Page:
Dynaudio AIR 20 Digital Master (master/slave pair). These require a digital input (preferably) but they are self powered so you save on amplifiers. The drawback for home use...they need digital inputs. There are only a handful of preamp/processors with digital speaker outputs (Meridian and Theta are two that come to mind).


Danley Labs SH-100B. Probably the most dynamic of all the above. Very neutral. Tapped horn subs built in. These will do about 129 db, so dynamic compression isn't even a remote concern. These have the advantage of a very controlled dispersion, so they work very well as an L/C/R in a reference grade 5.1 setup with the SH-100's as surrounds. They like horsepower but can run well on a solid 200-300 per channel.


There are others, but they tend to either run way more (like Adam's, the bigger PMC IB-2's and MB-2's and the big KRK's and Genelec's) or they are much smaller and while accurate...they lack dynamic range.
 

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Discussion Starter · #12 ·
This was a harder question to answer than I had anticipated. Goes to show you how much I still have to learn.


There have been a lot of "what should I buy for this much money" threads so I thought that I would put a bit of a twist on it. But I DO want speakers that color the sound as little as possible.


I suppose I'm in the auditioning stage again. I had my heart set on a new pair of Devore Fidelity Gibbon Super 8s (and I may still get them) but I stopped myself and thought that I was rushing into it without listening around first.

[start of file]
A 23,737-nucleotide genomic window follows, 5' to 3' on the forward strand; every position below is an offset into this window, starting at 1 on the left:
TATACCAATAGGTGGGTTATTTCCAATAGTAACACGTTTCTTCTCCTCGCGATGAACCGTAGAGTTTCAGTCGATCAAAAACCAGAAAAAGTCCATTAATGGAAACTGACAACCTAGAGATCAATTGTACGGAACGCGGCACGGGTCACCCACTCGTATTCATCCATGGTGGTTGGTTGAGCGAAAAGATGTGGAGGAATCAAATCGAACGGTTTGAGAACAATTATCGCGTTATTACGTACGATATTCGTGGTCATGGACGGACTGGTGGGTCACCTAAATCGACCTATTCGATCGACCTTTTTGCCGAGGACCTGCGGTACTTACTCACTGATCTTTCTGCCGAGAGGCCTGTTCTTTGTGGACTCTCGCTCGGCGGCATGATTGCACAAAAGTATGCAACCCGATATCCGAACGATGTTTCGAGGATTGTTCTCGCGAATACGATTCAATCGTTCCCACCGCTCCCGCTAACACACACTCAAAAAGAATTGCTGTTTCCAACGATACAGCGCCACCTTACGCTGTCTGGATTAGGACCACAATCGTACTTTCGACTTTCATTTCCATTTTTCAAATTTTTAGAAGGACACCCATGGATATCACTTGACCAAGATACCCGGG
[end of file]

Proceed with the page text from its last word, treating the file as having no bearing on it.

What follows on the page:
I don't want to just listen to speakers at random. When I spend time with a speaker its for over an hour so I wanted to narrow it down a bit.


I guess i should let people know that these will be in medium sized room (12x25 firing into the long end), but may possibly be moved into an even smaller room in the future(12x13).


I'm a music guy. I don't care about HT. I want accurate vocals more than anything else I would say. I listen to a wide variety but vocals(female) are the most important in the sound for me.


I actually currently own 3 studio 100s and 2 studio 20s. And your right Jack, they are great speakers. But I am looking for something even more detailed with less coloration. Someone else put it like this "that something special category".


Soundood, can those speakers be auditioned just like other high end audio? Do they sell them in boutiques?


Scanspeak, can you, or someone else expain "linear phase design".


Looks like I have a lot of auditioning to do.
 

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Quote:
Originally Posted by tanaka /forum/post/0


I suppose I'm in the auditioning stage again. I had my heart set on a new pair of Devore Fidelity Gibbon Super 8s (and I may still get them) but I stopped myself and thought that I was rushing into it without listening around first.

these are exactly the speakers i was going to recommend. if i had a $5k budget, i'd get the Gibbon Super 8 in a flash. if i had a bigger budget, i'd go for the Silverback Reference.